But a concept like that is very difficult for most hobbyists to comprehend. Many hobbyists, including many here, don’t think in terms of others with what they produce, they do it for their own satisfaction. They have absolutely no concept of what it takes to evoke certain emotions in an audience, or tell a story that will have impact. Nor do they even care about any of that. 

That’s one reason why it is so difficult for the average hobbyist who downloads some free software and calls himself an artist to actually cross that bridge to becoming a great, or even good, commercial artist.

But nobody wants to hear that, so I’m sure I’ll get trounced once again.

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Posted: 20 February 2013 02:07 PM   [ Ignore ]   [ # 19 ]
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Some valid points. I agree making what one is producing relevant to the audience is key to producing something that is marketable. Van Gogh’s work was not relevant to his audience, thus his lack of marketability. His vision was one that wasn’t appreciated till a later audience who could appreciate it came along, by then.. he was dead. So yes, there is a difference between creating something and making a living at it there for starters. As for nobody being able to teach one that, I have to disagree on that. The real issue often is that the thing that draws someone to art is often not in line with what makes something relevant market wise. Without specifically dealing with those issues, one probably won’t succeed in the marketplace.

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Posted: 20 February 2013 02:07 PM   [ Ignore ]   [ # 20 ]
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Gedd - 20 February 2013 09:51 AM

Three, the pencil/paper interface is an extremely efficient one if one has mastered it, hard to match for quick jotting of ideas in the computer space currently. All of these are temporal and therefore will probably drop in significance over time, however drawing will always in the foreseeable future perform some function in basic learning of art imo, even if it eventually moves to a computerized version for many. Some of the functions drawing provides will probably be Incorporated into other tools as they evolve but this will take time, not just for the interfaces but for the people involved who are grounded in a particular paradigm. Change like that usually doesn’t happen in a given generation, it usually takes succeeding generations to move to new paradigms as they don’t have quite as much invested in the old one.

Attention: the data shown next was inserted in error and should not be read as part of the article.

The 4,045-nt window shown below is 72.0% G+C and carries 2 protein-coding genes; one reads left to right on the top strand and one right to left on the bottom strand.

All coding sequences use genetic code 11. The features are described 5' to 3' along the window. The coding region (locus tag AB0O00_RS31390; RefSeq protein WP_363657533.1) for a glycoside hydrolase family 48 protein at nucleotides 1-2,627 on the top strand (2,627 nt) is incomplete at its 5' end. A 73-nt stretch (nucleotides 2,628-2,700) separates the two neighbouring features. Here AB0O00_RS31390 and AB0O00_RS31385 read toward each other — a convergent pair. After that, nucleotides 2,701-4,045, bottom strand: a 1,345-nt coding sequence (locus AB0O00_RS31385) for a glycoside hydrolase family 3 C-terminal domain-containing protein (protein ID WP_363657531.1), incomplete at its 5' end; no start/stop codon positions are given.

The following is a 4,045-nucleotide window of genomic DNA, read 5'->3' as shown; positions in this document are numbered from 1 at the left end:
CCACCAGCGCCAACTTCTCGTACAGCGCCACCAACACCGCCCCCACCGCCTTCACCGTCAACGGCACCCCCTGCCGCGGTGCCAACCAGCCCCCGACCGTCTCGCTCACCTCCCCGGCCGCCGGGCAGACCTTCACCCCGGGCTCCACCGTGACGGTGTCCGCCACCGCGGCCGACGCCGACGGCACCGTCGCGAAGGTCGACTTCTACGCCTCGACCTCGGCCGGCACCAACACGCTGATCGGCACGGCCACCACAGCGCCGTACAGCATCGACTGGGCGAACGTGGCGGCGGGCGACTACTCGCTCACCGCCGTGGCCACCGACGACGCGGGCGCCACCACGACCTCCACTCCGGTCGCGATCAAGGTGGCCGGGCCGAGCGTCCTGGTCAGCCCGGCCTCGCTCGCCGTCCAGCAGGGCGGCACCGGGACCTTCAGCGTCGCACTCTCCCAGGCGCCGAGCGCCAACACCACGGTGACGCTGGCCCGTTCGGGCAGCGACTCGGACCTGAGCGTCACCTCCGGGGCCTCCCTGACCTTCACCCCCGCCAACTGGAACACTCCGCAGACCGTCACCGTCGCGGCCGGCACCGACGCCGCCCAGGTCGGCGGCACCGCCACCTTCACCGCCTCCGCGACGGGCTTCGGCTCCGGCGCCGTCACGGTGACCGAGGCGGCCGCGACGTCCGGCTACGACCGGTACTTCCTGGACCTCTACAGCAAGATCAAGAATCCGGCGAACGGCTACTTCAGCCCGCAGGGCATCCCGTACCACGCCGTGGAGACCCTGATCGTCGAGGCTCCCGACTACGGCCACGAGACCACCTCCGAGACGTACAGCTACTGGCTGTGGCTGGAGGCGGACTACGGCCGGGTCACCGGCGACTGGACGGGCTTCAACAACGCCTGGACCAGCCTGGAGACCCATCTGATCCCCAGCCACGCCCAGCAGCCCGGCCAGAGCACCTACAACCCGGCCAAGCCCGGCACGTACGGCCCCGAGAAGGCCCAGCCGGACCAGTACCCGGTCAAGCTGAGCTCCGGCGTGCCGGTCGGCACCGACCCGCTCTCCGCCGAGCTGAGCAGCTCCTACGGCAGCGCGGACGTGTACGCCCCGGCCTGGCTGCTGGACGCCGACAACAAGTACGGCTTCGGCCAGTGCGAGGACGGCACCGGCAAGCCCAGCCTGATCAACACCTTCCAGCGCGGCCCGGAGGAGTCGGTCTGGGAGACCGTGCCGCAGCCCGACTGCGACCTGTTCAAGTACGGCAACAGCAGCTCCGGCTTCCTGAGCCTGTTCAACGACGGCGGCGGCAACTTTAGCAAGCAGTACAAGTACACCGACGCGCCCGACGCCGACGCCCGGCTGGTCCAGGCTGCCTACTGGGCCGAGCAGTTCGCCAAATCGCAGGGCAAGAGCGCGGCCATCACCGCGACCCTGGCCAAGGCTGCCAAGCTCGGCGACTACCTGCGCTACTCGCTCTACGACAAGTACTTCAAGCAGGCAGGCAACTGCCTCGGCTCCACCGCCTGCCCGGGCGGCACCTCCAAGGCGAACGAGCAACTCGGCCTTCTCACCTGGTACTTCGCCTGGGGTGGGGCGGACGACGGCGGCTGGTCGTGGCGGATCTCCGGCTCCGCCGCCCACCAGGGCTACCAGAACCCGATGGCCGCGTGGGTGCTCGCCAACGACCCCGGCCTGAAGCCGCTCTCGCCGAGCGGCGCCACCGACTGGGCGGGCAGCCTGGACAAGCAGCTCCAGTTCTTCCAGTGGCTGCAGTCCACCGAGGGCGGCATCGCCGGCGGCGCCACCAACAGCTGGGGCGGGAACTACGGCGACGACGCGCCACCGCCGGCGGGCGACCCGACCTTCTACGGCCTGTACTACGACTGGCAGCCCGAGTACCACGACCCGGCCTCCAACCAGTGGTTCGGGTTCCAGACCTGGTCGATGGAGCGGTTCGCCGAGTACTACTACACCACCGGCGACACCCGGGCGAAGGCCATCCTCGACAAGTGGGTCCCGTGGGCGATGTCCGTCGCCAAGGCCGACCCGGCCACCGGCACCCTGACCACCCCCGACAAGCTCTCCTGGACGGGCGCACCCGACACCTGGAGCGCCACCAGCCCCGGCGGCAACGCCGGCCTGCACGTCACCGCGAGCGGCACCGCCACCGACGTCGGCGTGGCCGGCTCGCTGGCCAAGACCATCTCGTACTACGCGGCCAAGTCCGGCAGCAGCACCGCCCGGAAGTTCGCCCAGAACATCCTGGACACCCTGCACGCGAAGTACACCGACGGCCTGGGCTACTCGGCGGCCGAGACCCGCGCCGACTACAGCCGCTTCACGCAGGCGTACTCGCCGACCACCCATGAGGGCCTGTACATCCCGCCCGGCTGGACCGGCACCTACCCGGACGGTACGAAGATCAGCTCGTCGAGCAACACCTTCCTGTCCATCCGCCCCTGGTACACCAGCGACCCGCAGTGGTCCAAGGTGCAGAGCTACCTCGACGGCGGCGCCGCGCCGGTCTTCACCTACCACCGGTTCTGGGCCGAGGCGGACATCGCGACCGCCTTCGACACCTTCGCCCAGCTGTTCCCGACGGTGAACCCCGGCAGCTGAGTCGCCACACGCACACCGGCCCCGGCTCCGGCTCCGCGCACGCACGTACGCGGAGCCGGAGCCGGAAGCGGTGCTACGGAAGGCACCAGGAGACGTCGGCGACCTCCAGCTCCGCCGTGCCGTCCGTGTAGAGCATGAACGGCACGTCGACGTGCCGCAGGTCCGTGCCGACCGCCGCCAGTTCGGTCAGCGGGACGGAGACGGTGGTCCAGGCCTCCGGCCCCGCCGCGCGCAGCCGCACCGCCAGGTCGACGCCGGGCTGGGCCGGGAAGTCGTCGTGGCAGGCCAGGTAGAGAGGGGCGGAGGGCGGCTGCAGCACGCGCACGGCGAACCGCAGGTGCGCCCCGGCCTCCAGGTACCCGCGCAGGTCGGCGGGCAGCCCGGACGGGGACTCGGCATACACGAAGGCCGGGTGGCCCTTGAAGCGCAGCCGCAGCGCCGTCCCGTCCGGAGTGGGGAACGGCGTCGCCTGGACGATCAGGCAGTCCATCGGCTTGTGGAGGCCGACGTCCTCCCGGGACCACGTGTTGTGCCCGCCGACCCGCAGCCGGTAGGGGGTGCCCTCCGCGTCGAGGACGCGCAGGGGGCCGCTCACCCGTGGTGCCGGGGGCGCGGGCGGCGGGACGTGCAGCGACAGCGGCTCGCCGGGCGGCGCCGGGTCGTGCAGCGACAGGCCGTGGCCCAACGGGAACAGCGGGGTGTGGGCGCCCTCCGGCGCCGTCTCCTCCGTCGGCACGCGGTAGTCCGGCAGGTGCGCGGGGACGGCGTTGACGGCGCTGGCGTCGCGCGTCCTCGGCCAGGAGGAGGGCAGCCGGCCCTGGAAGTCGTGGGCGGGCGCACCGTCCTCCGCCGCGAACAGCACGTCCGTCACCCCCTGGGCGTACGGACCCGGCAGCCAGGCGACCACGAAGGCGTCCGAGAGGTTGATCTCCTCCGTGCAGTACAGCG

Dude, Check This Out!!!!
Select whatever you want to watch later… but for now, pick “The Daily Dose” playlist from the right side of the page and watch some of these! This is Project Dogwaffle! We sell it at Daz3d Right HERE! and some of those videos are taken using the $5 software on the Daz page! I know this has very little to do with the OP, except that it totally expands the horizon to what can be done. One of the developers is an avid Carrara user.  I find it amazing how well a person can oil paint right on the computer with this. The more Dialy Doses you watch, the more you discover about what can be done with it. The other developer does really nice hand-drawn comics - even animated cartoons, as you’ll see if you watch a few of them.
I just pulled out my nearly unused Wacom Graphics tablet today to make sure I could still find it - so I have it when my new software arrives! (waiting on some cash!)

Several local television stations around here are looking for people talented in the field of 3d digital graphics and animation. Also web page studios. Miles from here (but thousands of miles closer than a few years ago) there are satellite studios of major game companies hiring as well. Look slightly in another direction and you can find work for advertising agencies. Of course I’m not an expert in the field, so please, take my words for the nothing that they’re worth. wink

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Posted: 20 February 2013 02:22 PM   [ Ignore ]   [ # 21 ]
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Or you can use the free MyPaint, if you’re a sketcher with a tablet but not yet ready to invest in something like DogWaffle.  (I mostly use the GIMP, but something like one of these really is better if you like to oil paint or pencil sketch on the computer.)  There are ways in which a tablet stylus is infinitely more versatile than a pencil even if it doesn’t have the traditional feel.  True, pencils are much cheaper, but a decent tablet is easier to get and cheaper than ever before, and a beautiful picture doesn’t have to be ruined by eraser smudges because you were feeling your way toward a concept (we’ve all done that at some point, surely).

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Posted: 20 February 2013 02:26 PM   [ Ignore ]   [ # 22 ]
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SickleYield - 20 February 2013 02:22 PM